Blackening and disaggregation of exposed surfaces of stone monuments are well-known effects of stone decay taking place in polluted urban environments all over the world. This paper aims to assess the contribution of natural and anthropogenic sources of total suspended particulate (TSP) causing permanent damage (black crusts) to the stone monuments of Catania (Sicily), one of the most popular ‘‘cities of art’’ of southern Italy. Atmospheric pollution of Catania, a typical Mediterranean coastal town, is mainly contributed by vehicle exhaust emissions rather than industrial ones. Episodically, the city also suffers gaseous and ash emissions (plumes) from the nearby Mount Etna volcano. Thus, to discriminate between natural and anthropogenic contributions to stone decay on Catania monuments, black crusts and TSP were sampled within the urban area and subjected to specific analytical procedures (optical microscopy, X-ray powder diffraction, Fourier transformed infrared spectroscopy, scanning electron microscopy equipped with energy dispersive spectrometry, ionic chromatography and dual inlet mass spectrometry). Mineralogical, chemical and isotopic characterization of black crusts and TSP provided new insights concerning the partition of sulfate sources in this particular urban context. The influence of Mount Etna emissions on both TSP and black crusts compositions was shown. Nevertheless, the key role of anthropogenic sources in the total sulfate budget was confirmed, while sea spray and volcanic emissions were found to make subordinate contributions. Quantitative data useful for the identification of the threshold pollution levels for preventive conservation of Catania monuments were obtained.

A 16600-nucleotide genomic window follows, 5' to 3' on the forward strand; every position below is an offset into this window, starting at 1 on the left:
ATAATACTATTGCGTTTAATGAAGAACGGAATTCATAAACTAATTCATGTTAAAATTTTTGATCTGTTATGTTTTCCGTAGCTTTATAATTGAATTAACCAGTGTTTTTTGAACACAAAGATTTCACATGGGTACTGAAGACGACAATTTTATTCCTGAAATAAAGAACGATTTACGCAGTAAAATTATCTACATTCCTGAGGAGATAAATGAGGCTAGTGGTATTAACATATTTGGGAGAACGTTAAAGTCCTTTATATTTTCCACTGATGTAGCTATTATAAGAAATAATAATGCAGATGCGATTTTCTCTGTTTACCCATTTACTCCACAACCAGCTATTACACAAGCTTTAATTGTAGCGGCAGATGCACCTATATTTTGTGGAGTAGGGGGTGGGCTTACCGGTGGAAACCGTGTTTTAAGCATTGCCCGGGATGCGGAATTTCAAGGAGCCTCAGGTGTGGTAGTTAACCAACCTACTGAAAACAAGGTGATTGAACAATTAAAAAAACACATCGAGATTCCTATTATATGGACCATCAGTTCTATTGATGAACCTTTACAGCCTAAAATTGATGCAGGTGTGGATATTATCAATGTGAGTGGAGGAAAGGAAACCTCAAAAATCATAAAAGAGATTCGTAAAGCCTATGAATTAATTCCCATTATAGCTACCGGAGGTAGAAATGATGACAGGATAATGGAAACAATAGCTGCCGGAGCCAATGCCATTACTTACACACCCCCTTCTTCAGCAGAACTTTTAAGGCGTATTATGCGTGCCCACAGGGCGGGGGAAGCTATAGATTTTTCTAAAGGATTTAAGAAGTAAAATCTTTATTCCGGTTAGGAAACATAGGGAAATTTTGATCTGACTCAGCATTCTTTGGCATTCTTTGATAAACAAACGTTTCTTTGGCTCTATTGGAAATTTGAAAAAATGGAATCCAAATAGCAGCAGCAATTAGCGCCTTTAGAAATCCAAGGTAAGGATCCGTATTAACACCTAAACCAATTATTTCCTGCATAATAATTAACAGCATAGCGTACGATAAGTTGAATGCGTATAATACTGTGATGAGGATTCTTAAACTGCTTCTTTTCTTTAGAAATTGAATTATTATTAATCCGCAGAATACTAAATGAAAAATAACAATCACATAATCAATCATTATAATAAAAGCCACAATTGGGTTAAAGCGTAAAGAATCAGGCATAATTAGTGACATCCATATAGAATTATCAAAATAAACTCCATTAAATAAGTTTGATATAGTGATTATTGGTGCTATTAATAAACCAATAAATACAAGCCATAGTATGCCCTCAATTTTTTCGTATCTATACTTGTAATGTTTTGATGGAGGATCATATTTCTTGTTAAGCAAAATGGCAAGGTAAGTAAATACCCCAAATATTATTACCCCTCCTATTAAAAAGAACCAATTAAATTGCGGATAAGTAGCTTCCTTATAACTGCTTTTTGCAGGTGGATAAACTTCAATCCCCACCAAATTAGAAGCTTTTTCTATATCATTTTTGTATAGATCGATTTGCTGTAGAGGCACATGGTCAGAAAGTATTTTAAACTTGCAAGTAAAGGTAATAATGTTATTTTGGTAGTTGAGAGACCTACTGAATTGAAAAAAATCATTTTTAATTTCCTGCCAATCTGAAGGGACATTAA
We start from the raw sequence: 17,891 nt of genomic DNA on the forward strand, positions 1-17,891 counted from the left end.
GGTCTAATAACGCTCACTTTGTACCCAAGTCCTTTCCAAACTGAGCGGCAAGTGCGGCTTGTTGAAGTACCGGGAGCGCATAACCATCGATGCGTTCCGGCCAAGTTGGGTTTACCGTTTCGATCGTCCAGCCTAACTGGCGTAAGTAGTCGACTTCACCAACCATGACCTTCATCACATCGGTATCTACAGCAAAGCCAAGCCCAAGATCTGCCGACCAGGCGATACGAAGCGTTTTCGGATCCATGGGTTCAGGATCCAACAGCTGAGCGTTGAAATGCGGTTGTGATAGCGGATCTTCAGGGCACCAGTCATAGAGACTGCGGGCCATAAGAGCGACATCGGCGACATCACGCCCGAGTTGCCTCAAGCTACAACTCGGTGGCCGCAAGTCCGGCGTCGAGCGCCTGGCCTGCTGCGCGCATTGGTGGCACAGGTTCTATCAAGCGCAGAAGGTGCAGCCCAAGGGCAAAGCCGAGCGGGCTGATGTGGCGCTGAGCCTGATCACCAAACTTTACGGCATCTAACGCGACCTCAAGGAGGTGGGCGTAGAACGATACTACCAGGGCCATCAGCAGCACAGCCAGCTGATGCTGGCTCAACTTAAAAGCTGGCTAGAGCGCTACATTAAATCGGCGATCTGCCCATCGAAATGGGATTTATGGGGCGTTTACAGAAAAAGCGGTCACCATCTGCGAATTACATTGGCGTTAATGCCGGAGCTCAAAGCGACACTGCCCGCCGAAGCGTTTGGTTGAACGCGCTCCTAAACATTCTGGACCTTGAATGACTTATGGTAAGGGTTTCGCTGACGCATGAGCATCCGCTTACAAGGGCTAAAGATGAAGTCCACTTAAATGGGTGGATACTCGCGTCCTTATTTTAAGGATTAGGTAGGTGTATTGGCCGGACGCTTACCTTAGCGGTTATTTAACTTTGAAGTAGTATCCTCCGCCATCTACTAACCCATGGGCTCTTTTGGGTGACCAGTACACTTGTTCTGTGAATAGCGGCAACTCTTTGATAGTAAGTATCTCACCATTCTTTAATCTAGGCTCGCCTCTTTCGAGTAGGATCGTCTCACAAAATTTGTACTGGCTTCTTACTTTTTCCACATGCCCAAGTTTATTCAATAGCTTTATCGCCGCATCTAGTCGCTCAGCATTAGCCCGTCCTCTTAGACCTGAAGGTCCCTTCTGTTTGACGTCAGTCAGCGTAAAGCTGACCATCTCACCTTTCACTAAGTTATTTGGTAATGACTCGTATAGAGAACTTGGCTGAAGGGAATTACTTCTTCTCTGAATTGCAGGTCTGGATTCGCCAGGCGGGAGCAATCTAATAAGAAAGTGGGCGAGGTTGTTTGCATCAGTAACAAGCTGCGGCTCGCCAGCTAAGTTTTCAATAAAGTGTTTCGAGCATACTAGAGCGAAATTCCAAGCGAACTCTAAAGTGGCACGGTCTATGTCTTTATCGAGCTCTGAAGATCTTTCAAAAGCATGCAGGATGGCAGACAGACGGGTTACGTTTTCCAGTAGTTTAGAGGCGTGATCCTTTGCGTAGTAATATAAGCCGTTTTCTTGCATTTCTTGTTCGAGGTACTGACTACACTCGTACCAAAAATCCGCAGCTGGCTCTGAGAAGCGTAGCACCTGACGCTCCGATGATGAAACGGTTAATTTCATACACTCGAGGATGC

|Numero di pagine||14|
|Rivista||Environmental Earth Sciences|
|Stato di pubblicazione||Published - 2012|
All Science Journal Classification (ASJC) codes